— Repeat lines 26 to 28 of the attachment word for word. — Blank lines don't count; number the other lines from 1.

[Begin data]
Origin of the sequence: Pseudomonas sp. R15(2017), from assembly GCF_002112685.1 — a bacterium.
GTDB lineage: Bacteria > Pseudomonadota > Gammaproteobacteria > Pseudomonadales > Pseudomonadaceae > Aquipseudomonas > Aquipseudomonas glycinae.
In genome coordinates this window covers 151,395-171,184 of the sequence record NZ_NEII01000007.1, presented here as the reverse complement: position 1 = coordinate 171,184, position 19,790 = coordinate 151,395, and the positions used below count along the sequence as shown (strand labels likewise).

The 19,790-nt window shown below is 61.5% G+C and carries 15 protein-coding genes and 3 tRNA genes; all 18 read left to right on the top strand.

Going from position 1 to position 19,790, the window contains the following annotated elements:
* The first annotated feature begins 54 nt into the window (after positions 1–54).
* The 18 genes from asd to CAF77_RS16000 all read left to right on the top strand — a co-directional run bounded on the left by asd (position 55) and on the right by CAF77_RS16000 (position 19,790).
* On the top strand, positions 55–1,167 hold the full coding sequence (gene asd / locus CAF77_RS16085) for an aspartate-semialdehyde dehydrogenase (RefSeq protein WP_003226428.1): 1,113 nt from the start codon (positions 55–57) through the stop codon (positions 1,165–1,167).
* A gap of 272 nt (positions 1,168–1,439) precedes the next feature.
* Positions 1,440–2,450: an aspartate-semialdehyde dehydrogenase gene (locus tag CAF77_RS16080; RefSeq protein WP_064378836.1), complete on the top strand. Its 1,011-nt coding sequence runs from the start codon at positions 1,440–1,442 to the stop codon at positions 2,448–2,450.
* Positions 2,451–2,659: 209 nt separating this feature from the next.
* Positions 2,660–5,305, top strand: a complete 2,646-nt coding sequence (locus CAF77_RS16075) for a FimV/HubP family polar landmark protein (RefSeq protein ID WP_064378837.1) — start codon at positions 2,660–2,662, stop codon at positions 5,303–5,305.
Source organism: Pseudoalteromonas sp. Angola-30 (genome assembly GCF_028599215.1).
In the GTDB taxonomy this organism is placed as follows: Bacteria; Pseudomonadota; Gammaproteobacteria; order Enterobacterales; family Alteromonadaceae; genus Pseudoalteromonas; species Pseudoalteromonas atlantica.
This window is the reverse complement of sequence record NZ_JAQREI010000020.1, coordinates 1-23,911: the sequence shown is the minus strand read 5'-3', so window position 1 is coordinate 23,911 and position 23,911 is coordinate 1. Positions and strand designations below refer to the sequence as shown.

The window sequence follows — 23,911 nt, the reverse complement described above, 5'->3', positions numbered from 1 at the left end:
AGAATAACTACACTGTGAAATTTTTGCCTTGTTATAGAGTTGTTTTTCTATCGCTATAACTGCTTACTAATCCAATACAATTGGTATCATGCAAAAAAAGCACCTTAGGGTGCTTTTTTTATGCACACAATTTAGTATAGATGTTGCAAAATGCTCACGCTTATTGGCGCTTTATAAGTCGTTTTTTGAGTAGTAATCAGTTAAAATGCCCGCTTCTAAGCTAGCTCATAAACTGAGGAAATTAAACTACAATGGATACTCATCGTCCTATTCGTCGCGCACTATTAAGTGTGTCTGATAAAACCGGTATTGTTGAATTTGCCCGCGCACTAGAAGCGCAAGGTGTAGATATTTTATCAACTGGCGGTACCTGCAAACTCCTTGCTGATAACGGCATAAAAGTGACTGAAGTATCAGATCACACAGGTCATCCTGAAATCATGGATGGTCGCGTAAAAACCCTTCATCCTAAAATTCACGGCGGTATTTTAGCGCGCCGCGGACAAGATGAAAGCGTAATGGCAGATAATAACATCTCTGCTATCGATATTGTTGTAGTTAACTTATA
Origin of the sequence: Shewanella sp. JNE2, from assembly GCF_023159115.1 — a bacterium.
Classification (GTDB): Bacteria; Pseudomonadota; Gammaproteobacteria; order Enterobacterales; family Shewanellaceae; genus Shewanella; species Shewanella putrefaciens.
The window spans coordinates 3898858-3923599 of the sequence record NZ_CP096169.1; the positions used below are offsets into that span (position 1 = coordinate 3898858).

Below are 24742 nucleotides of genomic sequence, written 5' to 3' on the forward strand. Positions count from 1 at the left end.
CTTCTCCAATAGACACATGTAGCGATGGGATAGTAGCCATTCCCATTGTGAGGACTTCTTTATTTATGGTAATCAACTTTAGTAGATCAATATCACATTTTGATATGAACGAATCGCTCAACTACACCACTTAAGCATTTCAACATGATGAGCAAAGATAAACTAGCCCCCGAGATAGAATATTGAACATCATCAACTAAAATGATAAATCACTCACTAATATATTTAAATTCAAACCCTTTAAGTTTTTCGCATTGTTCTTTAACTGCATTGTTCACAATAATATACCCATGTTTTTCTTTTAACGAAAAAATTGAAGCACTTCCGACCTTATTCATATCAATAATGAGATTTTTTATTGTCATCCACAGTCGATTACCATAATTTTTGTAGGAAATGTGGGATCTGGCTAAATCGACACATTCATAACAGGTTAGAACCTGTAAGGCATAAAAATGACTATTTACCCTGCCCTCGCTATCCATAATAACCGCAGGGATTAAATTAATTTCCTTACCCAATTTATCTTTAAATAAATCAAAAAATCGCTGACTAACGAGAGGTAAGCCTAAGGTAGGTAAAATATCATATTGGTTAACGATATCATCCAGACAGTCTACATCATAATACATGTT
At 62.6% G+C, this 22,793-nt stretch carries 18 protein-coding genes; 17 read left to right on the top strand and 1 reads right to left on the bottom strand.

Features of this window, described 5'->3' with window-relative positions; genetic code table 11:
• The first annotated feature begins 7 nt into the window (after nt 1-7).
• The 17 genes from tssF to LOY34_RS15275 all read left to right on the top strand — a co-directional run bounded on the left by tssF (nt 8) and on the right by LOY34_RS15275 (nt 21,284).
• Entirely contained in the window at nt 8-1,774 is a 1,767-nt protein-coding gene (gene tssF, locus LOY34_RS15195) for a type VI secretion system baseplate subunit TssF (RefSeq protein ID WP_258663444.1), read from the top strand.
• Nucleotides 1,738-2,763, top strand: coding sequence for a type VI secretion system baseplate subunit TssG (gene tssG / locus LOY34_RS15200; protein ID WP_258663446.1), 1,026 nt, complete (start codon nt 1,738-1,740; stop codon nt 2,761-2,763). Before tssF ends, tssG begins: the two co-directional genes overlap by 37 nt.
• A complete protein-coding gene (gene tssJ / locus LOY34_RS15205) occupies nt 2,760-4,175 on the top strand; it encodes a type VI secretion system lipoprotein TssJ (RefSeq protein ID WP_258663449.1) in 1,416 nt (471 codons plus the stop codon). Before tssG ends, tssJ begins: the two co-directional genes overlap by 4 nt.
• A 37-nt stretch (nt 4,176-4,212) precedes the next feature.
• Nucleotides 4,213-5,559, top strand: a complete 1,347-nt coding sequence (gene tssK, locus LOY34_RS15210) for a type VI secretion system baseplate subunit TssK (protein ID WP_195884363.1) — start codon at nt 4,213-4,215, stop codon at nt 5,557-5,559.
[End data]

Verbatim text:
• The 17 genes from tssF to LOY34_RS15275 all read left to right on the top strand — a co-directional run bounded on the left by tssF (nt 8) and on the right by LOY34_RS15275 (nt 21,284).
• Entirely contained in the window at nt 8-1,774 is a 1,767-nt protein-coding gene (gene tssF, locus LOY34_RS15195) for a type VI secretion system baseplate subunit TssF (RefSeq protein ID WP_258663444.1), read from the top strand.
• Nucleotides 1,738-2,763, top strand: coding sequence for a type VI secretion system baseplate subunit TssG (gene tssG / locus LOY34_RS15200; protein ID WP_258663446.1), 1,026 nt, complete (start codon nt 1,738-1,740; stop codon nt 2,761-2,763). Before tssF ends, tssG begins: the two co-directional genes overlap by 37 nt.